An Austin-based indie rock duo whose intimate, rough-hewn sound across their first two albums owed a large debt to '90s slowcore, Hovvdy collaborated with an outside co-producer for the first time for third album Heavy Lifter. Bringing in Ben Littlejohn (a key guest musician on 2018's Cranberry who also mastered their 2016 debut), they stuck to home studios and to the realm of low-volume lo-fi while slightly refining their sound and bringing vocals to the fore. The result is a more coherent set of tunes that don't veer far from Hovvdy's established ruminative demeanor. Mixing acoustic rhythm guitar, a gentle electric guitar countermelody, and quietly humming organ under restrained vocals, opening track "1999" is presented with an immediacy that's maintained throughout the album, even on tracks with studio effects like double-tracked vocals ("So Brite"), Auto-Tune ("Tools"), or prominent keyboards ("Keep It Up"). The bulk of the material, though, remains earthy and warm, anchored in acoustic guitar and sometimes piano, with pedal steel adding twangy texture to selections like "Lifted" and "Pixie." The former is a particularly lyrical, almost hymn-like track with improvised-sounding piano fleshing out strummed chords and harmonized vocals. Later, the well-meaning "Watergun," offers help whenever needed, however ineffectual ("When you see the world caught on fire/I'll try to put it out with my water gun"). It features an easygoing, lightly swung rhythm carried by guitars and piano and eventually accented by subtle brass and keyboards. Even the programmed beats of the chipper "Mr. Lee" and the manipulated sounds of "TellmeI'masinger" become organic and understated in the context of these intimate songs. Ultimately, Heavy Lifter strengthens structure and melody without emerging from a place of guarded introversion.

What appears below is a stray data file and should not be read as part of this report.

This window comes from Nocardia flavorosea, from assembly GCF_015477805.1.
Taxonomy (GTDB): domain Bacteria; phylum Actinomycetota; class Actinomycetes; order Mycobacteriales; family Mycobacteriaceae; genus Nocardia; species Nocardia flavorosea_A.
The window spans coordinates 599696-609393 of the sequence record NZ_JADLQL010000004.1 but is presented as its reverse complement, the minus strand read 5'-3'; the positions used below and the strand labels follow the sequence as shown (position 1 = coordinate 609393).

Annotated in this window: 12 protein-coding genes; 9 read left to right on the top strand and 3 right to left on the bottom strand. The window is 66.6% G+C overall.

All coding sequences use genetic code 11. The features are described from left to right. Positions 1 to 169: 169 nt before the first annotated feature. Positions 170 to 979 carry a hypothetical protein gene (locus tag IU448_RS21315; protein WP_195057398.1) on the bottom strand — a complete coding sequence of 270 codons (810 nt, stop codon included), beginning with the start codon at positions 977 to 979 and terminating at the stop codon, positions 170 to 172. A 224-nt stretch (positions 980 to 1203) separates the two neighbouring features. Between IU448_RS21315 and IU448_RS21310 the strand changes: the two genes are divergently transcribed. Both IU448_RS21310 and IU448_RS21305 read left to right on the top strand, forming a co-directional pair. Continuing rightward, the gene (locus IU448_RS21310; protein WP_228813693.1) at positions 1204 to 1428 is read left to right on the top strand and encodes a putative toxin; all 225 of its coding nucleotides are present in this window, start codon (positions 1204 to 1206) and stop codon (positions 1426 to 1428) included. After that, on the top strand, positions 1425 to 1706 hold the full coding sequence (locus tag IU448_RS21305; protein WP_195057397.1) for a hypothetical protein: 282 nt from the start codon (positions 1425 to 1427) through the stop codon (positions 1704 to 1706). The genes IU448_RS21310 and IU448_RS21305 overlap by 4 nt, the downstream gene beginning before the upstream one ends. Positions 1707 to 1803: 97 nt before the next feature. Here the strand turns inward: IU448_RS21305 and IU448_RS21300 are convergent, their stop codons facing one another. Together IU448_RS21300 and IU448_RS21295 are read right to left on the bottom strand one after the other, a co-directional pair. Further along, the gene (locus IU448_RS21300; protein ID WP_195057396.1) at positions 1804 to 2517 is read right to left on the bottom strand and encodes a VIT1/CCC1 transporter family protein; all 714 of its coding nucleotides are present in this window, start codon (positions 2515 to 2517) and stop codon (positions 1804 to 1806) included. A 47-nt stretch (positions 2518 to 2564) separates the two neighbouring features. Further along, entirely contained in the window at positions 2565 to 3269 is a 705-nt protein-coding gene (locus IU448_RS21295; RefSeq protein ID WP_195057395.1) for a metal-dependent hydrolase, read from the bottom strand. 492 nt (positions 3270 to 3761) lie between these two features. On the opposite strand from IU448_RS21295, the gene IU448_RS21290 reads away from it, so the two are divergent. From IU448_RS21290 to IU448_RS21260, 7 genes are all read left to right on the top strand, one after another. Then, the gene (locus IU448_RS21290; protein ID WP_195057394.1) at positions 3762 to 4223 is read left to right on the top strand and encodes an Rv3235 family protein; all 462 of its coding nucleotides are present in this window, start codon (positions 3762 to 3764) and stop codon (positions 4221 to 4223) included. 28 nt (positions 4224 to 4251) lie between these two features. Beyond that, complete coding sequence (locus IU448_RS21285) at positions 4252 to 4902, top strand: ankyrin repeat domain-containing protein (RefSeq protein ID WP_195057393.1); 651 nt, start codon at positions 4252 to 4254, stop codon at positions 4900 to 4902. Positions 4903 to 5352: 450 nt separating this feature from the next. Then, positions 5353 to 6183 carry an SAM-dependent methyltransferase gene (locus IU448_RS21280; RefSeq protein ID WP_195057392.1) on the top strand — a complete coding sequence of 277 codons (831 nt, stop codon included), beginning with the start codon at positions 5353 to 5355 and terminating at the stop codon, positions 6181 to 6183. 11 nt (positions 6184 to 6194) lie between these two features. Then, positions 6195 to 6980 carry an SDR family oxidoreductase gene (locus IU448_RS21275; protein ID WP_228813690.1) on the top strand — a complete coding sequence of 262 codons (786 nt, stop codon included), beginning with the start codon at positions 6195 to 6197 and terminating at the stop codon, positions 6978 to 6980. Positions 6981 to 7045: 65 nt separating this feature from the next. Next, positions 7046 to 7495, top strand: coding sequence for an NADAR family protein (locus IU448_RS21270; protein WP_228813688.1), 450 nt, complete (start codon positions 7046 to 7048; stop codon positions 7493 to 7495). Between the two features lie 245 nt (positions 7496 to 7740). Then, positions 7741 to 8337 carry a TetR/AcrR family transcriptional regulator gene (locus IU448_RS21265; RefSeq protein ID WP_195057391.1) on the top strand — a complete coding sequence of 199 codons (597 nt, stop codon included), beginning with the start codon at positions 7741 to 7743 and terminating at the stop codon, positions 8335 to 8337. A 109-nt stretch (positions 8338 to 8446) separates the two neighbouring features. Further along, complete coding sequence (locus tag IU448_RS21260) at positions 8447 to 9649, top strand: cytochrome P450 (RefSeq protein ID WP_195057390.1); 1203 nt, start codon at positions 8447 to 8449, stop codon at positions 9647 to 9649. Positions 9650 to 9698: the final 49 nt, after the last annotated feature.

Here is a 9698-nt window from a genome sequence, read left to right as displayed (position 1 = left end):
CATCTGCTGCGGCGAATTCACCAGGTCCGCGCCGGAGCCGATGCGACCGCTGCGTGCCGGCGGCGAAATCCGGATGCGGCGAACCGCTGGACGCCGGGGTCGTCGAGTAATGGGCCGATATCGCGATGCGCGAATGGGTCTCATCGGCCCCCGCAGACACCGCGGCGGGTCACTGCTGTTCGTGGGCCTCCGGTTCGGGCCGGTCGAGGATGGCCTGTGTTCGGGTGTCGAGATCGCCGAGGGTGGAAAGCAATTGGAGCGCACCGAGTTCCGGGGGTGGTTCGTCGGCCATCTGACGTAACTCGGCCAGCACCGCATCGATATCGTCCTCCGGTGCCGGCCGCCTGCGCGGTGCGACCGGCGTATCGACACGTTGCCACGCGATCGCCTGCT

AllMusic Review by Marcy Donelson